2014 was a massive year for cloud computing, one in which the technology truly began to seep into mainstream consciousness. So as the year draws to a close, it seems a viable time to assess the biggest cloud technologies over the calendar year, and look forward to predictions in the cloud space for 2015.
Of course, it is difficult to give blanket coverage to every single technology that emerged in cloud computing during 2014 given how popular the technology has now become. But the following article will look at some of the cloud technologies that made the largest impact.
A particular trend during the calendar year was the concentration around the user and the information delivery model. This has enabled data centres and the contemporary cloud infrastructure in general to evolve significantly. What was once considered a niche technology that many businesses couldn’t quite work out how to utilise has really begun to be a central part of commerce over the last twelve months. As this has occurred, new methods of optimising and controlling the cloud, and entirely new ways of delivering the user experience have emerged.
This has arguably been the most important technology to develop over the last year. A variety of platforms provided both by major providers and SMEs are enabling users to connect to the cloud more easily than was previously possible.
However, APIs are not all about ease-of-use, they also help to create intelligent and intuitive infrastructure which is able to cross-connect. This has enabled businesses to significantly reduce the amount of resources required by their cloud networks. APIs utilised at both the software and hardware layer will continue to enhance cloud communication throughout 2015, and improve commercial approaches to the cloud on both the application and infrastructure level.
Virtualization has also been a byword of the cloud in 2014. We have found that software-defined platforms revolve particularly efficiently around specific components virtualization. As technologies such as SDx develop, cloud providers have found that they are able to create incredibly intricate and labyrinthine connected data centres, which are hugely relevant and greatly aid business continuity and disaster recovery.
Whereas the cloud was once seen primarily as a way of storing information, it is technology such as SDx which has enabled the average user to understand that it is a far more agile and flexible phenomenon than many people realised.
Unquestionably, 2014 was the year when we realised that the hybrid cloud was going to be the dominant model for the technology at least in the foreseeable future. There are many reasons for this, not least practical and economic considerations, but throughout the year hybrid cloud computing provided the best of both the public and private cloud to businesses all over the world.
The hybrid cloud has in fact led to the whole definition of what constitutes cloud computing becoming blurred. The future of this sphere will see most businesses adopt some type of hybrid cloud platform. Many organisations have already taken the plunge and entered the cloud, and the new options which are emerging with regard to connecting private clouds with some cloud resources mean that most businesses will want to opt for the hybrid approach.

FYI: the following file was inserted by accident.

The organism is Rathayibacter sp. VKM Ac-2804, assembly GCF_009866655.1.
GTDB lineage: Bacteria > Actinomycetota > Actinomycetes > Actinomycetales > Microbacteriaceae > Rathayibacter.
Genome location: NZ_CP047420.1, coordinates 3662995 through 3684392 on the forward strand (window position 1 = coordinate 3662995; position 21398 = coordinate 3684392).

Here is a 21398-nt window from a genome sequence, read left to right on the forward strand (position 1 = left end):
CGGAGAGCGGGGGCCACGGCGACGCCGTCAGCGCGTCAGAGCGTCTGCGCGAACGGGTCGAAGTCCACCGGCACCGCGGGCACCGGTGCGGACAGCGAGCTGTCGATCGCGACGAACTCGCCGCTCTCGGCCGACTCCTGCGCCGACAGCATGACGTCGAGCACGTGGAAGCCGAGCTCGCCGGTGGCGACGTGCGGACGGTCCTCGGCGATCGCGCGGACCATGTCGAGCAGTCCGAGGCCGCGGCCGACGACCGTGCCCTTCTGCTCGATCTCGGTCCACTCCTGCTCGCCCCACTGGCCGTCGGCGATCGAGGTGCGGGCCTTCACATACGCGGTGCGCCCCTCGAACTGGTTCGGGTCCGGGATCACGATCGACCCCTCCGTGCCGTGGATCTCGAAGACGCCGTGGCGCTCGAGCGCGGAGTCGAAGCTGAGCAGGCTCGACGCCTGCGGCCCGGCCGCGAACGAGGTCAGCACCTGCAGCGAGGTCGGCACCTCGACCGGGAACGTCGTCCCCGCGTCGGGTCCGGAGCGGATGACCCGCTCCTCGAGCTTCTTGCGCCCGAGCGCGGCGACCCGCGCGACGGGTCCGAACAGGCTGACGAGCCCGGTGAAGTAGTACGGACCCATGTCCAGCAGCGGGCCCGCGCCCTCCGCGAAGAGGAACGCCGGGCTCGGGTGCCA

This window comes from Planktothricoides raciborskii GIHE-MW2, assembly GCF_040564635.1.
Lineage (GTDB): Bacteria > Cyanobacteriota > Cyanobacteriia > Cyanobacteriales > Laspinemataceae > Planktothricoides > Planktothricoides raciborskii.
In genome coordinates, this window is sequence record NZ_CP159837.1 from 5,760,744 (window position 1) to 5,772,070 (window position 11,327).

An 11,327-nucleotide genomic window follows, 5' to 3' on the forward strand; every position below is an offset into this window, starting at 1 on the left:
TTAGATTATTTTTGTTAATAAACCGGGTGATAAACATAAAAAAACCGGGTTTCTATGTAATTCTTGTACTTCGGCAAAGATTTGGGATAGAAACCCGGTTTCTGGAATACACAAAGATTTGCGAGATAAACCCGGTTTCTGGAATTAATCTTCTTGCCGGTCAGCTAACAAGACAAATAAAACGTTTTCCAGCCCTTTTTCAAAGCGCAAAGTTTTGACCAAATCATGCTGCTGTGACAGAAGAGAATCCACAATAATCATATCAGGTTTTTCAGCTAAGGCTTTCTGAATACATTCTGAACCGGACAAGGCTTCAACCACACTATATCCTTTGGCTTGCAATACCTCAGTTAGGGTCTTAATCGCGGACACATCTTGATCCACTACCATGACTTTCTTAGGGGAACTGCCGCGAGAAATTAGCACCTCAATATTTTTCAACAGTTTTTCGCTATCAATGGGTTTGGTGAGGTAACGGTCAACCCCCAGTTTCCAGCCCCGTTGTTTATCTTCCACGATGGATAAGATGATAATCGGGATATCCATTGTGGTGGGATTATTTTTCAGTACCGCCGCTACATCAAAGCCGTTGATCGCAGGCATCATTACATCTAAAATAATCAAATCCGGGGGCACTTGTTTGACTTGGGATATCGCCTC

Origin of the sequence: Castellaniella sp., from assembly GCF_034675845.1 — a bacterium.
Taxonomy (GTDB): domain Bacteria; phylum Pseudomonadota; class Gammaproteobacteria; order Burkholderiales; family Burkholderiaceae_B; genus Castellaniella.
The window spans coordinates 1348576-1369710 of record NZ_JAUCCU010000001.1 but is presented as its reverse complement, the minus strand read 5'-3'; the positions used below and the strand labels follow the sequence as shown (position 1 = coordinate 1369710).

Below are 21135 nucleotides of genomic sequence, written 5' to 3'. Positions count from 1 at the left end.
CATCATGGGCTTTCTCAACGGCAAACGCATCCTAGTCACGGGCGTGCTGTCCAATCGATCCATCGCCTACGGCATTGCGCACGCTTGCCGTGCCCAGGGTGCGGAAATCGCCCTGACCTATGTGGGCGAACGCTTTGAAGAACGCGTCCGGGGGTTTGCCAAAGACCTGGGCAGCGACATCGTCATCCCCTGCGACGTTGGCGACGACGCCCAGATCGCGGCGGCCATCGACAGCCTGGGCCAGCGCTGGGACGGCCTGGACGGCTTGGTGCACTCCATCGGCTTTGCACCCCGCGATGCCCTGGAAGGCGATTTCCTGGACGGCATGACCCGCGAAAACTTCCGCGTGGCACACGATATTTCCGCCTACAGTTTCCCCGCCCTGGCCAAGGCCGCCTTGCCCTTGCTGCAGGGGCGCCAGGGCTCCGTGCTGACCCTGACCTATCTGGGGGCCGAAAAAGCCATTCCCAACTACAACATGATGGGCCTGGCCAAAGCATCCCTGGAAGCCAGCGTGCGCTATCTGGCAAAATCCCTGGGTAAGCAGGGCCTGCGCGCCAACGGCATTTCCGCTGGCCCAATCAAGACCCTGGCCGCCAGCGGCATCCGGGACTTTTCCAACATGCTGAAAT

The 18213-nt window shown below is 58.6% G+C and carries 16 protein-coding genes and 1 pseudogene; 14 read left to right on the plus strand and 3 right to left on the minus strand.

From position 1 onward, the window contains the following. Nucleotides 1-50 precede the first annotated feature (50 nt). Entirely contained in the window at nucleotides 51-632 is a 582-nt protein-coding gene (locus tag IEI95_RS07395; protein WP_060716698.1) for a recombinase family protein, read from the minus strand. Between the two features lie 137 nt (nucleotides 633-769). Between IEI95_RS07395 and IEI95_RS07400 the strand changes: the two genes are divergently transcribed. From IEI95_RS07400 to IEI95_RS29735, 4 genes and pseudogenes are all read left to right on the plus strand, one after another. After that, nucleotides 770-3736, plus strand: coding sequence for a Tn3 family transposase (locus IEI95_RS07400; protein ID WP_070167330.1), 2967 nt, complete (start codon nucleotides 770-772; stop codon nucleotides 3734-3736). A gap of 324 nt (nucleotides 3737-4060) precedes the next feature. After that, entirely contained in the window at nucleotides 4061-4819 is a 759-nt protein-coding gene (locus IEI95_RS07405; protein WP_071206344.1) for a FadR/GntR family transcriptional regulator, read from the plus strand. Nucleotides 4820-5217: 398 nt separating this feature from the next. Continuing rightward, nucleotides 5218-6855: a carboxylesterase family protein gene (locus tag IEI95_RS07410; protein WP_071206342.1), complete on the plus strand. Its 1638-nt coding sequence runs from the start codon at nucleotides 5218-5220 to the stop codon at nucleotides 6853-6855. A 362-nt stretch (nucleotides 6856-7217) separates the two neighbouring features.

In the future, it will become increasingly possible to control hybrid, public, private and even community clouds from a single console, providing businesses with huge agility in their network services.
Cloudy mobility was thought to be an issue for quite some time. But 2014 really changed the perception of how this works in a cloud sphere. Previously, it was thought usual for mobility to be defined around a device. But the last twelve months have pretty much killed this notion stone dead.
From now on, mobility will revolve around the delivery of applications, workloads and data to an ever more mobile user, utilising any conceivable device. The future will see the emphasis in this area be on delivering the best possible user experience regardless of the device being utilised. Mobile data is going to become more and more important as these devices become increasingly sophisticated. Mobile users and more mobile data layers will be essential to the cloud going forward.
This has been a massive issue, as the cloud has slowly but surely begun to convince consumers and businesses that it can be trusted to store data securely. Certainly security has been one of the biggest obstacles for the technology to overcome.
But we have seen huge developments in this field in 2014. Big regulations like SOX, PCI/DSS and HIPAA are making technology adjustments. Other legislation has ensured that businesses can store data intended for collaboration in the cloud.
As the cloud continues to come of age, the developments which have been made so far will steadily evolve further. 2015 should see new technologies and approaches emerge, which could be as exciting as the progress made over the last twelve months.